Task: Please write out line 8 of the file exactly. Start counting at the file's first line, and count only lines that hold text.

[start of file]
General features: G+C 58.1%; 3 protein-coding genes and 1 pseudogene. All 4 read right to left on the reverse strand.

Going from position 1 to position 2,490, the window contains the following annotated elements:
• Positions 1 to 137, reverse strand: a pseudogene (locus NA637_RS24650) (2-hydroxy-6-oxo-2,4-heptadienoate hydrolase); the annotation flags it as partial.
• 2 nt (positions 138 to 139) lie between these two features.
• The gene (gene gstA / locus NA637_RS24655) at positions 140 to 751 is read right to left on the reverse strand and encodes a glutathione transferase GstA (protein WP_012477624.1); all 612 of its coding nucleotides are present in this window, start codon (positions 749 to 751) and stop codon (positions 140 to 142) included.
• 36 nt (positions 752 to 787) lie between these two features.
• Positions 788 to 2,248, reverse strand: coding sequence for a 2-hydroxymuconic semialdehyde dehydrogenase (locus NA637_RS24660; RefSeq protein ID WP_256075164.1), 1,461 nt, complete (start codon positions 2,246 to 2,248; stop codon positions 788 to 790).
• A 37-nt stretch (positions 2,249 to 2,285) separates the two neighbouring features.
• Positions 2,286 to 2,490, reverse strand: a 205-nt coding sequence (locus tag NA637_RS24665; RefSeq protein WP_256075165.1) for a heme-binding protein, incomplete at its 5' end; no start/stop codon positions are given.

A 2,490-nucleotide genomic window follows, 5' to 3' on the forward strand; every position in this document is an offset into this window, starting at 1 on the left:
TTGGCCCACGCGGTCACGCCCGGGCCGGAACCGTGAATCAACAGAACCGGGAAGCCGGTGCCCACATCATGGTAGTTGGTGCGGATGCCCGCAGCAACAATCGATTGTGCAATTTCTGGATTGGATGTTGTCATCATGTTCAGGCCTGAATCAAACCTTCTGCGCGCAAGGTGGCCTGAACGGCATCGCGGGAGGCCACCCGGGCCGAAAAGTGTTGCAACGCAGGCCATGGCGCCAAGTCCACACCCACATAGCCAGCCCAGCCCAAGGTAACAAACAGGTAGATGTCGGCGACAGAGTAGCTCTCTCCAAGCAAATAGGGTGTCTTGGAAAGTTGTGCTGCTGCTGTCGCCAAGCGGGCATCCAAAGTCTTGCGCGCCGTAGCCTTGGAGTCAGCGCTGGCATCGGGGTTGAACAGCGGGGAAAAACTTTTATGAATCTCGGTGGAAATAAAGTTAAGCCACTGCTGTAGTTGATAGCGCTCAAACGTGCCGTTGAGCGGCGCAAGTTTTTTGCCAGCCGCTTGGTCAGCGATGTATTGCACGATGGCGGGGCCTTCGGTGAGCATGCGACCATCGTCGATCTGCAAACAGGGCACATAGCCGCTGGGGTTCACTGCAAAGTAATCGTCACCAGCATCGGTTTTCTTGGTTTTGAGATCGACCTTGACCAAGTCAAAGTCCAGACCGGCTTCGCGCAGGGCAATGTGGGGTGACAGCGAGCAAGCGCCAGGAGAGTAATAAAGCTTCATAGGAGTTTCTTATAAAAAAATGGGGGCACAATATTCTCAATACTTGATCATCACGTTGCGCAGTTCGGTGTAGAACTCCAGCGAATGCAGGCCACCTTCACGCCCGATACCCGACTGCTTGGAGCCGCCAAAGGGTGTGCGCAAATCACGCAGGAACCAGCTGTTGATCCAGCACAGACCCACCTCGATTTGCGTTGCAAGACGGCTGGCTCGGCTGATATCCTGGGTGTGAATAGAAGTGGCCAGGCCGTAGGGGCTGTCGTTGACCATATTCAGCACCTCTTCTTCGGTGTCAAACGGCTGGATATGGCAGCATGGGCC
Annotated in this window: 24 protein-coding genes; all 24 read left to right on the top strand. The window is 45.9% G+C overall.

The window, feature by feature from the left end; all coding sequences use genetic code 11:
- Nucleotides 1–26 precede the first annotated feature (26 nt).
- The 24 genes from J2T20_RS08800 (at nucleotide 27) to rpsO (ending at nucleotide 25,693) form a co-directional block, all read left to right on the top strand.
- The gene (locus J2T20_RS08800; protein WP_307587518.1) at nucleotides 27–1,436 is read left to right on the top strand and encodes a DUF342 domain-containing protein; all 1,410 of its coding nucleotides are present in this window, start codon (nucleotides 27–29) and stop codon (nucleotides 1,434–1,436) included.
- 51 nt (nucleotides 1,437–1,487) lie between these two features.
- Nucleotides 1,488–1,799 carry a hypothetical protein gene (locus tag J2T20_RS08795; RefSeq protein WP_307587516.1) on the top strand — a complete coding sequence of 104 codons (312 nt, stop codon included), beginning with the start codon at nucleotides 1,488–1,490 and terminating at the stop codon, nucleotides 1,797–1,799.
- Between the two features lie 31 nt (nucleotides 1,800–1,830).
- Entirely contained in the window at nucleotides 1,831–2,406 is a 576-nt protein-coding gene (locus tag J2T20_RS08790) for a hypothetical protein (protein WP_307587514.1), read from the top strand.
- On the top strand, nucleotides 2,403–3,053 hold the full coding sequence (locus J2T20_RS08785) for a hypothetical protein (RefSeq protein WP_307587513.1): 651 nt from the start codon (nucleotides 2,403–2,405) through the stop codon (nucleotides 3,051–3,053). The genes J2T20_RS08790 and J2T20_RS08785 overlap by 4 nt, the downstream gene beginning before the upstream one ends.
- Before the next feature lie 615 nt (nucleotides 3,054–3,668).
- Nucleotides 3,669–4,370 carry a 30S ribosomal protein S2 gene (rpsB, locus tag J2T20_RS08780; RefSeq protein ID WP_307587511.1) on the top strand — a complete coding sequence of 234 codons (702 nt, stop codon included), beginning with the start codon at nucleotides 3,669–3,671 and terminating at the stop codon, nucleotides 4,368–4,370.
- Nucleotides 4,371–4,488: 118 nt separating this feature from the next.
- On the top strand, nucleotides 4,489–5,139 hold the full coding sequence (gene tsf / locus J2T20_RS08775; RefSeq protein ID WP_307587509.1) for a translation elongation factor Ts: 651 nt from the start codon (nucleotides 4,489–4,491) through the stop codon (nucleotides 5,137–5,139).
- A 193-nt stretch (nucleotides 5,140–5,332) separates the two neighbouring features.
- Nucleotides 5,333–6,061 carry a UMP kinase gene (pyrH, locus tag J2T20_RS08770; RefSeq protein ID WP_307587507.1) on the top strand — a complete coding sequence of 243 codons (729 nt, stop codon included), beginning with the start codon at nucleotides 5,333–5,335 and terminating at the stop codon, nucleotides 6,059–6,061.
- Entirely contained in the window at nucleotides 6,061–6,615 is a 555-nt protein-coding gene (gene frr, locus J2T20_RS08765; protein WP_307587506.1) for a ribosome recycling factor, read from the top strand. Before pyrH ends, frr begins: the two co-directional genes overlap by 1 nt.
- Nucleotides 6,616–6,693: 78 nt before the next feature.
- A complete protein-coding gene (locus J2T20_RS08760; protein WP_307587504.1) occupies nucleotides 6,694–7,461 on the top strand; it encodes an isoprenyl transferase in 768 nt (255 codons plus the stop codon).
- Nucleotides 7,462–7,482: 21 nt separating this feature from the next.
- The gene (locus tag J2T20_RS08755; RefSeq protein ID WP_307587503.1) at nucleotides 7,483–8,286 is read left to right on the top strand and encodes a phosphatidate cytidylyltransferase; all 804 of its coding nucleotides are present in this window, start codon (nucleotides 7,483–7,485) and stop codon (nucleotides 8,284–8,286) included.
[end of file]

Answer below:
• A 37-nt stretch (positions 2,249 to 2,285) separates the two neighbouring features.